Johnson can still knock down a shot from anywhere on the floor, and he's one of the most dangerous scorers out there. He doesn't have to be some nights because of Crawford, Smith and Horford that have given him help.
But Johnson still carries the offense when push comes to shove.
Surprisingly enough, Blake Griffin can do more than just jump out of the roof.
He's also near the top of the league in scoring and developing more of a post-up game every day, although it doesn't really hurt that he's the size of a center and can move like a small forward. It'll be interesting to see how he develops as defenses try to stop and neutralize him, but for right now the Clippers offense is pretty simple.
Just get the ball to Blake.
When Brandon Roy is healthy, he can beat you so many ways. The key word being when he's healthy.
LaMarcus Aldridge has become more of the top option now with Roy hurt, but he is the offense when he's healthy. He's fearless enough to drive and penetrate to the lane, or he can step outside and knock down an open shot or even create his own shot.
It's unfortunate to think how his career might be limited by the beatings he's taken over the year.
Ellis is very much like Roy in that he can beat you a number of ways.
He's fast enough that he can turn the corners on defenders and athletic enough that he can get to the rim. But he's also agile enough that he can completely juke a defender out of his shoes to create his own shot. Then again, he's also very underrated as a shooter from outside.
When the game is on the line, the Warriors can either go to Ellis or Stephen Curry. But Ellis is still the go-to guy.
Howard is still raw in terms of a post-up game, but he's improving. But still the Magic are a different team when Dwight Howard is involved in the game.
When Howard gets touches and can get easy baskets, it opens up everything for the rest of the Magic, including players like Jameer Nelson and Jason Richardson. The Magic still don't get him the ball enough at times, but he's the man that makes the Magic go on offense.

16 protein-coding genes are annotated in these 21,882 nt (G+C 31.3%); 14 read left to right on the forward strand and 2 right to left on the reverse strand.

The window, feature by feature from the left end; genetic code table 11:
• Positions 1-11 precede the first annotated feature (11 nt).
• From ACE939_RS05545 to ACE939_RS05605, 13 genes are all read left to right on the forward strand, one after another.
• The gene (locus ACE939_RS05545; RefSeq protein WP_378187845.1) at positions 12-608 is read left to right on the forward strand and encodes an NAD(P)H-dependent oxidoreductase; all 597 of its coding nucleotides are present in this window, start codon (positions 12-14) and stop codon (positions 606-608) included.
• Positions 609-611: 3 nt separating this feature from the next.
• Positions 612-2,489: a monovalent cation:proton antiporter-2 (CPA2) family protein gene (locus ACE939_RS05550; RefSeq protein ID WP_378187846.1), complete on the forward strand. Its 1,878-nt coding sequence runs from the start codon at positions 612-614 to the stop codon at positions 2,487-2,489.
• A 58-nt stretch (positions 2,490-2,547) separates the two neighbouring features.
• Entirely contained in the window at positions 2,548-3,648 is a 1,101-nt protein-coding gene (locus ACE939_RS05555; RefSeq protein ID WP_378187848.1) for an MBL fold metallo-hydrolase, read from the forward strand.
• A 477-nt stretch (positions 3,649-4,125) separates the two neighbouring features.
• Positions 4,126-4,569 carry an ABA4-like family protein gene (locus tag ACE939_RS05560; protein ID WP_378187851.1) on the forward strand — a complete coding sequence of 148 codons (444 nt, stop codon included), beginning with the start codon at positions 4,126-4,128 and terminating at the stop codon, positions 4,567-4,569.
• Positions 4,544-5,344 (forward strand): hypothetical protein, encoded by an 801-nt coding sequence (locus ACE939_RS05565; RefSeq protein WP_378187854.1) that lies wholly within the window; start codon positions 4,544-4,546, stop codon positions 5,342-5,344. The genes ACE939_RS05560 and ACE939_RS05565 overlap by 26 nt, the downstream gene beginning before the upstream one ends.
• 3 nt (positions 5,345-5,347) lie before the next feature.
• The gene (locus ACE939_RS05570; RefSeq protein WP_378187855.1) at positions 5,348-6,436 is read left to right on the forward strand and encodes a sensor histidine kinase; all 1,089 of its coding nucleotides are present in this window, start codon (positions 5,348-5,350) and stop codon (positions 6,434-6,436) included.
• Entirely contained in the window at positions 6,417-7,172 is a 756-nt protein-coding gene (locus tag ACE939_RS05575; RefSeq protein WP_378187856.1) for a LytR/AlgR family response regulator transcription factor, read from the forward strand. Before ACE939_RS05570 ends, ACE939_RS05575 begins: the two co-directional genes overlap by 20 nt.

Perhaps the most impressive thing about Williams is that he was able to walk the line between being scoring guard and distributor.
But make no mistake, he was the No. 1 scoring option in Utah and he had a better cast around him. Even with a vastly improving Brook Lopez, Williams will be the guy in New Jersey. He was brought in to be the guy. His skill set as a distributor, a penetrater and a shooter make it so.
If this list was compiled a week ago, it would've been Amar'e Stoudemire without a doubt. But despite being in New York for all of a week, you can't deny Anthony as a scorer.
He can drive and penetrate, but he's best as a pure shooter who can knock down a shot from anywhere on the floor. And truth be told, the Knicks didn't acquire him to be a No. 2 scoring option to Stoudemire. They brought him in for the same reason the Nets got Deron Williams.
To be the guy.
Who else would it be for the Mavericks?
Despite all the changes the Mavericks have made over the years, Nowitzki's been one of the few constants. He's still a big body that can knock down that mid range fade away jumper better than anyone in the league save for Kobe. He can beat you inside, outside or at the line.
In plain terms: He's always been the guy in Dallas.
One of the most exciting players in the league, the Bulls were hoping they would get some help from Rose in the form of Carlos Boozer.
But Boozer has been hurt for large chunks of the season and Joakim Noah has had the same fate as well. So Rose has had to carry the load for the Bulls. Not surprisingly, he's passed the challenge with flying colors.
It's no surprise that while he's been his dynamic self, there are some who think Rose should be the MVP.
Perhaps this season for the first time, we've started to see the accumulation of all the miles Kobe's had over the years. And this year more than in the past couple of years, he's reverted at times back to the 2005-2006 Kobe that felt he had to take over and take 30 shots a game.
But let's be honest. Besides all that, try imagining the Lakers without Kobe. More importantly, if someone told you you needed one shot to win the game and Kobe Bryant would take it. Would you say no?
LeBron James has had to be more of a facilitator than he has been in recent years, taking on more of a point guard role than he has even in Cleveland.
So it was interesting to see who would take a bit of a scoring drop between him or Dwyane Wade in Miami. Not surprisingly, both are still in the top five in scoring and James is second in the league, meaning he's still getting his points.
Just another year for LeBron, who has become the man in Miami.
Is there anything he can't do?
Durant could very well be on the way to an MVP award the way he's playing, leading the league in scoring and leading a very young and very hungry Thunder team that believes they can win now. Other players on the Thunder have continued to develop (namely Russell Westbrook), but it still starts and stops with Durant.
He has the ability to carry a team on his back, and as he goes, the Thunder goes.